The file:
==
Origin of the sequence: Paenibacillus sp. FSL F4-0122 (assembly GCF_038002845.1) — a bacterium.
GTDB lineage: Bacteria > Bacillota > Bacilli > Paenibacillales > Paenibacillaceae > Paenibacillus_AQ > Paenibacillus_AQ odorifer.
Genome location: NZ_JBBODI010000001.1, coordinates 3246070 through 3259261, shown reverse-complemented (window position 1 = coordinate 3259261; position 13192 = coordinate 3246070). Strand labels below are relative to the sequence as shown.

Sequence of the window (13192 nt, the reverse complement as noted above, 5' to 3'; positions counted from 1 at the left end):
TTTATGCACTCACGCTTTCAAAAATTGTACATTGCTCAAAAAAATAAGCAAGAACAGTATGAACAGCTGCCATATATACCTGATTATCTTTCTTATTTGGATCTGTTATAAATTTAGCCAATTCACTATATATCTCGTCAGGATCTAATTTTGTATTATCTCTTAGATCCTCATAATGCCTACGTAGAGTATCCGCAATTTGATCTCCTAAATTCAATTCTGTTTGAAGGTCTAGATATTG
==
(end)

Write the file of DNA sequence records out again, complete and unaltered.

Origin of the sequence: Paenibacillus sp. FSL F4-0122 (assembly GCF_038002845.1) — a bacterium.
GTDB lineage: Bacteria > Bacillota > Bacilli > Paenibacillales > Paenibacillaceae > Paenibacillus_AQ > Paenibacillus_AQ odorifer.
Genome location: NZ_JBBODI010000001.1, coordinates 3246070 through 3259261, shown reverse-complemented (window position 1 = coordinate 3259261; position 13192 = coordinate 3246070). Strand labels below are relative to the sequence as shown.

Sequence of the window (13192 nt, the reverse complement as noted above, 5' to 3'; positions counted from 1 at the left end):
TTTATGCACTCACGCTTTCAAAAATTGTACATTGCTCAAAAAAATAAGCAAGAACAGTATGAACAGCTGCCATATATACCTGATTATCTTTCTTATTTGGATCTGTTATAAATTTAGCCAATTCACTATATATCTCGTCAGGATCTAATTTTGTATTATCTCTTAGATCCTCATAATGCCTACGTAGAGTATCCGCAATTTGATCTCCTAAATTCAATTCTGTTTGAAGGTCTAGATATTG